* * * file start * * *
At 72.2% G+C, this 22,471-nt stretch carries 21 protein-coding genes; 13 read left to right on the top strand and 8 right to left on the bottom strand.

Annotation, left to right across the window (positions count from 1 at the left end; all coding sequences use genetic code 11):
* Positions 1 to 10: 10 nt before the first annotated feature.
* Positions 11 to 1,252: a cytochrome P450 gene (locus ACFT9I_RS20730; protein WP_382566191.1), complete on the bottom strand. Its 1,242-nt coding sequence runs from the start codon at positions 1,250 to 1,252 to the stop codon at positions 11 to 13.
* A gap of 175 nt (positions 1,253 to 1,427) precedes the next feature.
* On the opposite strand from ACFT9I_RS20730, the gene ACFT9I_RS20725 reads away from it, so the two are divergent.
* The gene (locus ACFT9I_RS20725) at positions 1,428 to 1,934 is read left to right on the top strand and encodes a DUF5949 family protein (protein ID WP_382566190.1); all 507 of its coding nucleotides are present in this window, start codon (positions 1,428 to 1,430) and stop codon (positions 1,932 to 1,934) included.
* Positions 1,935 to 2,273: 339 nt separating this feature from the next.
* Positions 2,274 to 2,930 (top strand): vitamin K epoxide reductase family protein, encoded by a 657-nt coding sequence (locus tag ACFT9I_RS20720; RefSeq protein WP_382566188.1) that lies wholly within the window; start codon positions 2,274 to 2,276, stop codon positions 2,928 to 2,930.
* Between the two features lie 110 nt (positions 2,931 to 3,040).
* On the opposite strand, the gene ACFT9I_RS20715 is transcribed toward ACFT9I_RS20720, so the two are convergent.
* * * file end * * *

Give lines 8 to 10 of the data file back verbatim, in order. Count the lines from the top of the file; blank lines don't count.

* Positions 1,935 to 2,273: 339 nt separating this feature from the next.
* Positions 2,274 to 2,930 (top strand): vitamin K epoxide reductase family protein, encoded by a 657-nt coding sequence (locus tag ACFT9I_RS20720; RefSeq protein WP_382566188.1) that lies wholly within the window; start codon positions 2,274 to 2,276, stop codon positions 2,928 to 2,930.
* Between the two features lie 110 nt (positions 2,931 to 3,040).